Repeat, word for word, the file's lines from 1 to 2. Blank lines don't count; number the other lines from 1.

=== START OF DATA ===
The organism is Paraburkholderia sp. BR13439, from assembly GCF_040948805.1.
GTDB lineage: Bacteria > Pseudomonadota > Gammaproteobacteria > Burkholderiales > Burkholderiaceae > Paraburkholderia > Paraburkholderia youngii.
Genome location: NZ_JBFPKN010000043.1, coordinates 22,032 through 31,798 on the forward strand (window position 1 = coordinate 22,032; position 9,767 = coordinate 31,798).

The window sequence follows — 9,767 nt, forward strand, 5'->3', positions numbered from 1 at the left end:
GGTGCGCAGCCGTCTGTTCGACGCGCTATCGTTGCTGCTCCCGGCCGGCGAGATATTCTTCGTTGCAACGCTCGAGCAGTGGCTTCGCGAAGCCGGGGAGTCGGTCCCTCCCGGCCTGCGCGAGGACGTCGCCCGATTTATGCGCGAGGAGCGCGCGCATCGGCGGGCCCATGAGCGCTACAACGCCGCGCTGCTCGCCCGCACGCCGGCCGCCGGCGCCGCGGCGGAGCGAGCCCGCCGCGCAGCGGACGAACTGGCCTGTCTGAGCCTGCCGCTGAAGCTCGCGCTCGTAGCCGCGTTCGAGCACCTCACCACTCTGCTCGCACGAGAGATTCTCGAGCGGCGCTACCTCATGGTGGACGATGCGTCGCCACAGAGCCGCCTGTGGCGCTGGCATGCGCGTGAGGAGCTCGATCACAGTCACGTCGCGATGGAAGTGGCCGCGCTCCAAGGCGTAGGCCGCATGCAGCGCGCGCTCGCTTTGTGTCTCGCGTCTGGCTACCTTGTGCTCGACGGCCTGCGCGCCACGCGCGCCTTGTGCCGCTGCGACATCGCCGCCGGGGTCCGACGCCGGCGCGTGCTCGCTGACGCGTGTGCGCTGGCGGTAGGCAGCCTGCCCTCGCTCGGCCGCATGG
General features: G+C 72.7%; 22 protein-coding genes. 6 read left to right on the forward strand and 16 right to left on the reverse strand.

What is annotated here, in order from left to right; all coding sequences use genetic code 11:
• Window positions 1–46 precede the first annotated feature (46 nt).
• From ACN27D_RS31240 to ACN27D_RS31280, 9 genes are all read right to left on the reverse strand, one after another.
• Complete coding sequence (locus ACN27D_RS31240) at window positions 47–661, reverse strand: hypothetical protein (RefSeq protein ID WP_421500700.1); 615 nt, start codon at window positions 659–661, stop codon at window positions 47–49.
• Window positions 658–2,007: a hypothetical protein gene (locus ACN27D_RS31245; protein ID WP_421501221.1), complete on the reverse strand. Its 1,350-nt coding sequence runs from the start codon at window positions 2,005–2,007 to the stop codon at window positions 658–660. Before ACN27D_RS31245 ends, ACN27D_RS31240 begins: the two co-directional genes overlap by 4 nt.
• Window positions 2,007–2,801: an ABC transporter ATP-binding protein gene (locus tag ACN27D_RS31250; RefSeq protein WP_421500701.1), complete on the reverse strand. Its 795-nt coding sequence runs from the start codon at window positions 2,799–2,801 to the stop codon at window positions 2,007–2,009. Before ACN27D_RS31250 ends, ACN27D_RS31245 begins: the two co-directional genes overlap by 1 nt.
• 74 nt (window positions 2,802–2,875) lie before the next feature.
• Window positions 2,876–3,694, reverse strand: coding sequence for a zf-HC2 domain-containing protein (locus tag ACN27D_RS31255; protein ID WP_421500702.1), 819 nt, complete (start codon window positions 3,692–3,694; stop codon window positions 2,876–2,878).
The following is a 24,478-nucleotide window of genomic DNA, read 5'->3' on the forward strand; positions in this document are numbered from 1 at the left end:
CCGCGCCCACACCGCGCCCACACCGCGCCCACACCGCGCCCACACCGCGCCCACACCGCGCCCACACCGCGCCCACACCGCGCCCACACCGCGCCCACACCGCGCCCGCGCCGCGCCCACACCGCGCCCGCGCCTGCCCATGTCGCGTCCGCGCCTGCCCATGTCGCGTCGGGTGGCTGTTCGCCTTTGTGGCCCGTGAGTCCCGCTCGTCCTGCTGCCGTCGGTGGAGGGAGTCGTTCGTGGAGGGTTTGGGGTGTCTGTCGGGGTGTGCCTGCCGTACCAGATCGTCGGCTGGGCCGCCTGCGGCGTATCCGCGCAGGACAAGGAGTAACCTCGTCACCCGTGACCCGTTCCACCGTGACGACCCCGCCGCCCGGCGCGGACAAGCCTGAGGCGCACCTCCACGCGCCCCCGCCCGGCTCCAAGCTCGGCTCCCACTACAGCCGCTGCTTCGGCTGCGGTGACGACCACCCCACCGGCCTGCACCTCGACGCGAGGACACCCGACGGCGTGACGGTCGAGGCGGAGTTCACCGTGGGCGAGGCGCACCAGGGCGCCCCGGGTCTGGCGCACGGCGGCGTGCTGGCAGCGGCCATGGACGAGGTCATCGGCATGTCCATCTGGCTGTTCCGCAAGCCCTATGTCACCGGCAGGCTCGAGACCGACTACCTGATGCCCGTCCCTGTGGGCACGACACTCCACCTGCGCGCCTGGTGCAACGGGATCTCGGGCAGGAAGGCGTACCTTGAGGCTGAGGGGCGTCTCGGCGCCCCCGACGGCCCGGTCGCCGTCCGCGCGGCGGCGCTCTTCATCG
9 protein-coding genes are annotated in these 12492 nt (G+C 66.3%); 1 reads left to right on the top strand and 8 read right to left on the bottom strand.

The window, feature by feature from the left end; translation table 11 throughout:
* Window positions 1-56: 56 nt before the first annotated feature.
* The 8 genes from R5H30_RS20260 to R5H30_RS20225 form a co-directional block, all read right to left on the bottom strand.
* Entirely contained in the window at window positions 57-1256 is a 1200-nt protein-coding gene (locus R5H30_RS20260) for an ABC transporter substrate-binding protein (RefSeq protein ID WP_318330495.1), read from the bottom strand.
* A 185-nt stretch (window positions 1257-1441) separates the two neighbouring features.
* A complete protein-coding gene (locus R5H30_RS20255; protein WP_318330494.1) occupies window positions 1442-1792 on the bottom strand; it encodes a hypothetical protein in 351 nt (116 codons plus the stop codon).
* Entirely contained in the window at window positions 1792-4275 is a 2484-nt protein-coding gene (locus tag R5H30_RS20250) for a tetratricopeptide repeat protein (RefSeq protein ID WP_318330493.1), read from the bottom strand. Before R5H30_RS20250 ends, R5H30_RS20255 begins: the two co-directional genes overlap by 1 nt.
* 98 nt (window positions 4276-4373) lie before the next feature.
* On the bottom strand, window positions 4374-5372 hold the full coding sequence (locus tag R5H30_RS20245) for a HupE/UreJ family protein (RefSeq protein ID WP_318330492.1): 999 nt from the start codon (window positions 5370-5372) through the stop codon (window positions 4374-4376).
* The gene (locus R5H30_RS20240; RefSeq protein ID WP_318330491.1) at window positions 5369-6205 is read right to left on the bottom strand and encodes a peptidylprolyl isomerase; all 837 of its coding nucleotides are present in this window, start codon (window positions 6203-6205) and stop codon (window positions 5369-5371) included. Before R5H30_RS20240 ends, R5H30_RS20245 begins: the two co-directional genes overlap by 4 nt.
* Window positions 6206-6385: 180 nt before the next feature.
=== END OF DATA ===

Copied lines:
The organism is Paraburkholderia sp. BR13439, from assembly GCF_040948805.1.
GTDB lineage: Bacteria > Pseudomonadota > Gammaproteobacteria > Burkholderiales > Burkholderiaceae > Paraburkholderia > Paraburkholderia youngii.